Dissolved Solids    --------------------------------------------------------------------------------    The weight of matter, including both organic and inorganic matter, in true solution in a stated volume of water.     The amount of dissolved solids is usually determined by filtering water through a 0.45 pore-diameter micron filter and weighing the filtrate residue left after the evaporation of the water at 180 degrees Celsius.


The product water or condensate, which is mineral-free and potable, from a distiller unit.


The process of separating the water from the organic and inorganic contaminants through a combination of evaporation (or vaporization), cooling, and condensation.

Distilled Water

Water which has been cleansed by passing through one or more evaporation-condensation cycles until it contains a very low amount of dissolved solids (usually less than 5.0 ppm TDS).


Distributor    --------------------------------------------------------------------------------    A fitting, usually installed at the top and bottom of the tank in a loose media system, which is designed to produce even flow through all sections of an ion exchanger or filter media bed and to function as a retainer of the media in the tank.     May also be called a diffuser.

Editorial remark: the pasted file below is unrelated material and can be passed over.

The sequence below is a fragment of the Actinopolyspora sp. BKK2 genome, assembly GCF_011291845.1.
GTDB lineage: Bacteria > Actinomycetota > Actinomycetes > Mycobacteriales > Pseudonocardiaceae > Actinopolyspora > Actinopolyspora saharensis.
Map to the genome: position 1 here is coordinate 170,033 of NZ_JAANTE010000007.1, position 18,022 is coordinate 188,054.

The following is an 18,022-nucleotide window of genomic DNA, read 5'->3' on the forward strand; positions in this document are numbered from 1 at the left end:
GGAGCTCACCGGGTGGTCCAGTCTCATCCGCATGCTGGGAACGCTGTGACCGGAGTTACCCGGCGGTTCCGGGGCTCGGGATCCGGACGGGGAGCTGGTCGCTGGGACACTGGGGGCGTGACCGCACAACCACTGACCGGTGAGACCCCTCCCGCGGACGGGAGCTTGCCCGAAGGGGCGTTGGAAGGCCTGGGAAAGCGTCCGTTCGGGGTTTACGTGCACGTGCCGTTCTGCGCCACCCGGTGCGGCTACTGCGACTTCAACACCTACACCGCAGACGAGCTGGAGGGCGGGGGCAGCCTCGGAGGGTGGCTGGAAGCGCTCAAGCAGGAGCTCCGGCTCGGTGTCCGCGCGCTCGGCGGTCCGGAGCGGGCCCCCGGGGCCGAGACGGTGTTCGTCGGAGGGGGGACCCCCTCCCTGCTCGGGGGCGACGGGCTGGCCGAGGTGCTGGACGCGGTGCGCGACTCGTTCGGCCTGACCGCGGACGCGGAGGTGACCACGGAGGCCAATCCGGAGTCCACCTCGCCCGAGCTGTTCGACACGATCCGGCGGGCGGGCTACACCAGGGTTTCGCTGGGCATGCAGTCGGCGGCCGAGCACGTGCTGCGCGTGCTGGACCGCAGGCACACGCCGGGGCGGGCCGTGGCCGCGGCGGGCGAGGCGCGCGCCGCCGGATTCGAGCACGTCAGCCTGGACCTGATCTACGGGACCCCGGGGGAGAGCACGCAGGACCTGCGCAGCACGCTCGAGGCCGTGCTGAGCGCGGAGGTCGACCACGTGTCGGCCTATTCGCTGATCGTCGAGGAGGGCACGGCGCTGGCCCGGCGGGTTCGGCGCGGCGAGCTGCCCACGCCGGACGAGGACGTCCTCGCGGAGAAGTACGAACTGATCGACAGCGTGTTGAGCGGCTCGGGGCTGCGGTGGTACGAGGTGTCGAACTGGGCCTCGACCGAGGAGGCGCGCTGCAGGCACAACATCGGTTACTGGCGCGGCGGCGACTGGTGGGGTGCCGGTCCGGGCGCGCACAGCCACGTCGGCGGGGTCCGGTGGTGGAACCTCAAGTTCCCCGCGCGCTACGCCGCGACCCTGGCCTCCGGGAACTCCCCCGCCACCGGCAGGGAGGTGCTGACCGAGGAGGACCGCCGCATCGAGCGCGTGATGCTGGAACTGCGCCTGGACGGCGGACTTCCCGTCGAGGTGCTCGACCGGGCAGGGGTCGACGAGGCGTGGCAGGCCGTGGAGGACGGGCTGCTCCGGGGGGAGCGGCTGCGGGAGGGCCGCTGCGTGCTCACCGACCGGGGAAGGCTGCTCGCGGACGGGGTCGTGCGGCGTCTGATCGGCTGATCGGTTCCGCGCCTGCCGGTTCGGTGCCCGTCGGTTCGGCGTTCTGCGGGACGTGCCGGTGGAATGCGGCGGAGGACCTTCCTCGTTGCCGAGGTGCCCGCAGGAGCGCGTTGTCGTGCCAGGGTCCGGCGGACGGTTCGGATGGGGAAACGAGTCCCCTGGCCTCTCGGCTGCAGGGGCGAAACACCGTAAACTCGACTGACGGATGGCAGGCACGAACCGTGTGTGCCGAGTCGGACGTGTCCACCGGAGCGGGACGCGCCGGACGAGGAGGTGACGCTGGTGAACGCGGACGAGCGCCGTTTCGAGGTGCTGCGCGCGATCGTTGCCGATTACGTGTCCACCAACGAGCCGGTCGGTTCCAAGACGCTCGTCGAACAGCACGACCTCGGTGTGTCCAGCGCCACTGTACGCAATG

[die-VAY-lent] Having a valence of two, such as the ferrous ion, Fe<sup>2+</sup>.     Also called <i>bivalent</i>.


1. Use of part of a stream flow as a water supply.     2. A structural conveyance (or ditch) constructed across a slope to intercept runoff flowing down a hillside, and diverting it to some convenient discharge point.

Divinylbenzene (DVB)

A polymerization monomer used as a cross-linking agent by polymerization with styrene in the manufacture of many synthetic ion exchange resin products.  The degree of DVB cross-linkage is a factor in exchanger resistance to chemical oxidation.  Standard cation resin usually contains about 8% DVB.  Macroporous resins contain over 12% DVB cross-linking.